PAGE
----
In addition, the fact that Jessica preferred to distance herself from her home and started a relationship with a man at a rather early age contributed to the sense of fear for her in Lourdes. In fact, one could argue that Lourdes’ love for Jessica was never reciprocated; or, at the very least, that Jessica was incapable of expressing her appreciation for her mother. For instance, when being released on probation, Jessica preferred that her friend met her instead of her mother.

More to the point, Jessica never mentioned it to Lourdes, leaving the latter waiting in vain: “Meanwhile, Lourdes, with the fragile hope of surprising Jessica, waited underground in a nearby subway” (LeBlanc, 2004, p. 316). Therefore, the relationships between Lourdes and Jessica were very unhealthy, with Lourdes being used by Jessica unabashedly, and the mother being unable to curb the daughter’s tendency to ward abusing her influence.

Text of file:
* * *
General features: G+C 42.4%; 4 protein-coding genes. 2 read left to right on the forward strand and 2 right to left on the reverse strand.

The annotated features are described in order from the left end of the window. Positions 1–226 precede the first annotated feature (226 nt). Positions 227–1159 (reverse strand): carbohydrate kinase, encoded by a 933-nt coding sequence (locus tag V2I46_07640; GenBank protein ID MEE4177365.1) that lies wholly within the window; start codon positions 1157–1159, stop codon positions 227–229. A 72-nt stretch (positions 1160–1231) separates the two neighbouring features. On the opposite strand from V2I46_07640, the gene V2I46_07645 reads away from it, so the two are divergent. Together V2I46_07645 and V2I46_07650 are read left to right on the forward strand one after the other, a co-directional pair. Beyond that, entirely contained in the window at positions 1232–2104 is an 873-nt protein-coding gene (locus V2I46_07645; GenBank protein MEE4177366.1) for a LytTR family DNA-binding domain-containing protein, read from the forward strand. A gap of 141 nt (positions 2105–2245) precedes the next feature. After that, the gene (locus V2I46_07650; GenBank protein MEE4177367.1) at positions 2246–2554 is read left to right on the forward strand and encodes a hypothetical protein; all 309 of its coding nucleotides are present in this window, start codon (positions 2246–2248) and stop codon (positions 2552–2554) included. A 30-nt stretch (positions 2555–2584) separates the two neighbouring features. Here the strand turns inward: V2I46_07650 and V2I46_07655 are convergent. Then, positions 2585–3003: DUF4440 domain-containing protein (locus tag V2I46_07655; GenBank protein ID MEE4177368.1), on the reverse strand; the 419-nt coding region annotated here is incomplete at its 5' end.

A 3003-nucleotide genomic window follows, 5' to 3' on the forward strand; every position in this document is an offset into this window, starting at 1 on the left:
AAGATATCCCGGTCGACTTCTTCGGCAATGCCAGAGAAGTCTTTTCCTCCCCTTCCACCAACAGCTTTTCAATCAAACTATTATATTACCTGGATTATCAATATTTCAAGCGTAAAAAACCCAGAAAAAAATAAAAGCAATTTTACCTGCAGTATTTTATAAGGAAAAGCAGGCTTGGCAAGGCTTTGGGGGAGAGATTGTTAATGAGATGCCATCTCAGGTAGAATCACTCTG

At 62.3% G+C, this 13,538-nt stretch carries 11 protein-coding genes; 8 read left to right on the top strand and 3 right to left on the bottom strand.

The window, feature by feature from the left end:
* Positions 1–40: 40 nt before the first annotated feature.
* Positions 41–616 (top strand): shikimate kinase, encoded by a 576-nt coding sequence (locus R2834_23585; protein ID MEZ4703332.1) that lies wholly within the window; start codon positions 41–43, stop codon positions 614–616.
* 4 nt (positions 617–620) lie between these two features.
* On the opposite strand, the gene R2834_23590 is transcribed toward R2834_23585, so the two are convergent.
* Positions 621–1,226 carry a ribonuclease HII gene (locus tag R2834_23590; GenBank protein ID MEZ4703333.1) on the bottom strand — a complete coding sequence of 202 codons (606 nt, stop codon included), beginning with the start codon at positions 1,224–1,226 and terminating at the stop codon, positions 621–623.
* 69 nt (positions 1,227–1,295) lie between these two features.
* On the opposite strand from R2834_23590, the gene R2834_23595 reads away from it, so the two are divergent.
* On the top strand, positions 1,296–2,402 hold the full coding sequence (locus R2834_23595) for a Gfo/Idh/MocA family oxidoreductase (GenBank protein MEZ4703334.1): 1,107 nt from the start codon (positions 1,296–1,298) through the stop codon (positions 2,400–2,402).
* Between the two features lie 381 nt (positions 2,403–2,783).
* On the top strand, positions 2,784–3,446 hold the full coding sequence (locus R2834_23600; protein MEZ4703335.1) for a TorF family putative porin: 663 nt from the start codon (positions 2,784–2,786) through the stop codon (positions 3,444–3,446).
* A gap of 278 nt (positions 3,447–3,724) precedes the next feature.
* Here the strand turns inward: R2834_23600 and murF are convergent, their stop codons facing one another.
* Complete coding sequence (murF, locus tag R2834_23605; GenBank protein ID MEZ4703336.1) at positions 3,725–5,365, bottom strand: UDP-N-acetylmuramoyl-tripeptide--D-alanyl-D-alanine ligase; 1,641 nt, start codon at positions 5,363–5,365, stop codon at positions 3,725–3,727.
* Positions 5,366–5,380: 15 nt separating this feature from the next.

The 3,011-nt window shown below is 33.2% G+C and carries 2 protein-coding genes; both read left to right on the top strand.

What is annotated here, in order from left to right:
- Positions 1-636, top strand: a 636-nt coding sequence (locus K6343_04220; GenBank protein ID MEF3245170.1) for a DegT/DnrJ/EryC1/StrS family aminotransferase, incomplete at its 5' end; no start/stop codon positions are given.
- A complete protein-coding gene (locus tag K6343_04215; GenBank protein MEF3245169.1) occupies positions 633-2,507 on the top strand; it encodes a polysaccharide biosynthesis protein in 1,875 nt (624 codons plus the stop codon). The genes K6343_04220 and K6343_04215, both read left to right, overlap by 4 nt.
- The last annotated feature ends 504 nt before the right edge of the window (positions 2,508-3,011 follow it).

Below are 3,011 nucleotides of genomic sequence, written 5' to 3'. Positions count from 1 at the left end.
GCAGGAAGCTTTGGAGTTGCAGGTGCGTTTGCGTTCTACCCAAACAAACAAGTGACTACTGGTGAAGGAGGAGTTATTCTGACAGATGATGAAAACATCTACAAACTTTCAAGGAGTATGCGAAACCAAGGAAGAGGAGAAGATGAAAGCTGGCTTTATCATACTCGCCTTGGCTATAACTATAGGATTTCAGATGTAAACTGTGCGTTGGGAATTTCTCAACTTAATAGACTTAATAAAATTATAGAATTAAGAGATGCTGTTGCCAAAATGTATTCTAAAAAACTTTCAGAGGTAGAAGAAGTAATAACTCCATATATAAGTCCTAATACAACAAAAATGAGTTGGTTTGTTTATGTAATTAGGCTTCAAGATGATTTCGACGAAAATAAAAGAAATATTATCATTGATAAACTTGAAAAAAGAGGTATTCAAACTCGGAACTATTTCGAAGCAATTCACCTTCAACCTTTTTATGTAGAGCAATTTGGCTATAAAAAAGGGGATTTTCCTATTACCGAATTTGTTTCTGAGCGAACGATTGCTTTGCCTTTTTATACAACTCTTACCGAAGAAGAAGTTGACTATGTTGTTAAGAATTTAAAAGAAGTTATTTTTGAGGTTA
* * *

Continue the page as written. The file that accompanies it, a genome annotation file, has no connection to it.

From a rational perspective, Lourdes did not gain anything positive from her relationships with Jessica. Quite the contrary, the fact that Jessica neglected her mother and her needs to the point of abuse indicates that the specified relationships were very unhealthy. One could argue that the inherent connection between the mother and the daughter, as well as the feeling of love that Lourdes had for Jessica, affected the former positively. Indeed, the experience of love can offer one a rush of positive emotions even when these feelings are unreciprocated, as in the case of Jessica and her coldness toward her mother.